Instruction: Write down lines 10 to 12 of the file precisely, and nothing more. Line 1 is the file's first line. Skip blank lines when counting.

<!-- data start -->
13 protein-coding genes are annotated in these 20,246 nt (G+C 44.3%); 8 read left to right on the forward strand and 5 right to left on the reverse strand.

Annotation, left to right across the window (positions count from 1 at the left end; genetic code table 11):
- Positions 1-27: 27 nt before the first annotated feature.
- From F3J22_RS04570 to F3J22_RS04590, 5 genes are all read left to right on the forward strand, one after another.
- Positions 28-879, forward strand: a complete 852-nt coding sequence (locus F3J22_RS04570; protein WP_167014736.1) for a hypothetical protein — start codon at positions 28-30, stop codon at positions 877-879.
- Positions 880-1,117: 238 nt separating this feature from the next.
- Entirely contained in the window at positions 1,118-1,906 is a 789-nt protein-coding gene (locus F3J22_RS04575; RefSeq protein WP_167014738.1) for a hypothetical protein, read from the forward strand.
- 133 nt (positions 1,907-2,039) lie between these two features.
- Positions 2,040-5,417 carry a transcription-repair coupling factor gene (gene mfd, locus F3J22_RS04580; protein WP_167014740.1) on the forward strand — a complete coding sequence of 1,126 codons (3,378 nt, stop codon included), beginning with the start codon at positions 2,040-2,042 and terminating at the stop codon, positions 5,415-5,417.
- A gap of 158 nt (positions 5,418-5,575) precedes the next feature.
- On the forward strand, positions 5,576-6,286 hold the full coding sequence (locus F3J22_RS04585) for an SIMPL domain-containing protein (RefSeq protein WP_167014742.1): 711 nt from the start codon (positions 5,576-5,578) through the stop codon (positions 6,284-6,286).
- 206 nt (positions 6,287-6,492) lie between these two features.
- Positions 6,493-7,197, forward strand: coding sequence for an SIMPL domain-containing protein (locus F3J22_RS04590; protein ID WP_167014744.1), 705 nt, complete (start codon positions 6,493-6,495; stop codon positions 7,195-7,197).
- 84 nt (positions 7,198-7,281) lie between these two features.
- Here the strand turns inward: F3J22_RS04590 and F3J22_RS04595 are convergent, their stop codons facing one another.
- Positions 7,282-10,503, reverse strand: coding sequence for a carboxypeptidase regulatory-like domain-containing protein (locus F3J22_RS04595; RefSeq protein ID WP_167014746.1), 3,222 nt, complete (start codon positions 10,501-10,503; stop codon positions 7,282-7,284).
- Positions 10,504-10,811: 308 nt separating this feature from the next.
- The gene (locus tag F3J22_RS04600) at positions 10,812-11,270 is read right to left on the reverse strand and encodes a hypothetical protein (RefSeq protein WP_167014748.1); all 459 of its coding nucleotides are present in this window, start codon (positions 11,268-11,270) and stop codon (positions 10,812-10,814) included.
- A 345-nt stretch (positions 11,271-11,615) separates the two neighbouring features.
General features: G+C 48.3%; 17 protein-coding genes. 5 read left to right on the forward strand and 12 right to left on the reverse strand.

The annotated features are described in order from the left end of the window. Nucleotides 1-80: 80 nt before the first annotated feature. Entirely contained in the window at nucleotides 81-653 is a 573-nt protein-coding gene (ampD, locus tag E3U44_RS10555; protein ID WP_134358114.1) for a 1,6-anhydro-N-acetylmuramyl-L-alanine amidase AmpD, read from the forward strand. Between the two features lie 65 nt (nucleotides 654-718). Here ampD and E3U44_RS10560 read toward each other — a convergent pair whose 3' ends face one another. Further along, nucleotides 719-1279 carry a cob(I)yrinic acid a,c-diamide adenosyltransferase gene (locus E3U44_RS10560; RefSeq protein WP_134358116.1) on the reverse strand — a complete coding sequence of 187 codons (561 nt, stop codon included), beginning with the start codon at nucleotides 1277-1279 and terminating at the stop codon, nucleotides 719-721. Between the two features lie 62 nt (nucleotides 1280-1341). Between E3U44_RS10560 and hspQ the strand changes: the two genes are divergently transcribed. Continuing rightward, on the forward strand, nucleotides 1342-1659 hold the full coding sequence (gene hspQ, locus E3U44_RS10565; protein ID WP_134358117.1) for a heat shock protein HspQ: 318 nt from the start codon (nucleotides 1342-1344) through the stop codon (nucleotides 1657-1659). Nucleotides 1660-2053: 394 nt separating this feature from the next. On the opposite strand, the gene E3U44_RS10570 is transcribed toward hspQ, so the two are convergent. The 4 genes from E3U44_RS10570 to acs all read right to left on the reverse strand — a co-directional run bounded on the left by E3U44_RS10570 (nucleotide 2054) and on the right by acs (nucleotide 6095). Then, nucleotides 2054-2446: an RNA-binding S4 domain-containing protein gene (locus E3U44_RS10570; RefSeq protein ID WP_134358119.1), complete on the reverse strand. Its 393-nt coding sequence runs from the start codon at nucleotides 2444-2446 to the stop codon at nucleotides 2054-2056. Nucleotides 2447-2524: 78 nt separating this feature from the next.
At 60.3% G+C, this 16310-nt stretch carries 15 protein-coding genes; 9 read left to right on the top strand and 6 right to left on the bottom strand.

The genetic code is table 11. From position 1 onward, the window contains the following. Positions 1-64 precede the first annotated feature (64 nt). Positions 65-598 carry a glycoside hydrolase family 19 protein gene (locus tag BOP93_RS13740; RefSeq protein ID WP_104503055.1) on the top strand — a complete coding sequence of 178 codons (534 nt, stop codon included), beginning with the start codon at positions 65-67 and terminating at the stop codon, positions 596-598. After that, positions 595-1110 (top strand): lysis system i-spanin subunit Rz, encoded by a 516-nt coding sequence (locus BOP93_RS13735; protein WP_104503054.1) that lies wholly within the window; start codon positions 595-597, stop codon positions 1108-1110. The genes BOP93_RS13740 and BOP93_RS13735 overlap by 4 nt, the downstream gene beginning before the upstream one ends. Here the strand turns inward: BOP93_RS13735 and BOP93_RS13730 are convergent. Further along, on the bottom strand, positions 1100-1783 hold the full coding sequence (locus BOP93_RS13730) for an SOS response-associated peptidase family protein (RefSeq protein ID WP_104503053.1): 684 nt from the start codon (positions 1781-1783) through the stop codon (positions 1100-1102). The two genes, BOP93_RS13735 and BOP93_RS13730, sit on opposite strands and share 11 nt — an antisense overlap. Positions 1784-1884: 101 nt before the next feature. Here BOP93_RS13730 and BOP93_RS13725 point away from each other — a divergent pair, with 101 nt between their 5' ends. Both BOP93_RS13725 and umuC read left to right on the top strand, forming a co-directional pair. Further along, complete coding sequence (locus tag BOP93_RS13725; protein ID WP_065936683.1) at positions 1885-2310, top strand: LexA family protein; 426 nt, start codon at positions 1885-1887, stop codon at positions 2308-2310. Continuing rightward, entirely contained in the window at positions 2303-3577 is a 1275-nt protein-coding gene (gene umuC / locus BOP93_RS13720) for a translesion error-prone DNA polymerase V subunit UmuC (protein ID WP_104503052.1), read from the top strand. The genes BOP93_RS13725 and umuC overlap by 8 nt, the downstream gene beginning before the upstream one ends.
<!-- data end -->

- A gap of 158 nt (positions 5,418-5,575) precedes the next feature.
- On the forward strand, positions 5,576-6,286 hold the full coding sequence (locus F3J22_RS04585) for an SIMPL domain-containing protein (RefSeq protein WP_167014742.1): 711 nt from the start codon (positions 5,576-5,578) through the stop codon (positions 6,284-6,286).
- 206 nt (positions 6,287-6,492) lie between these two features.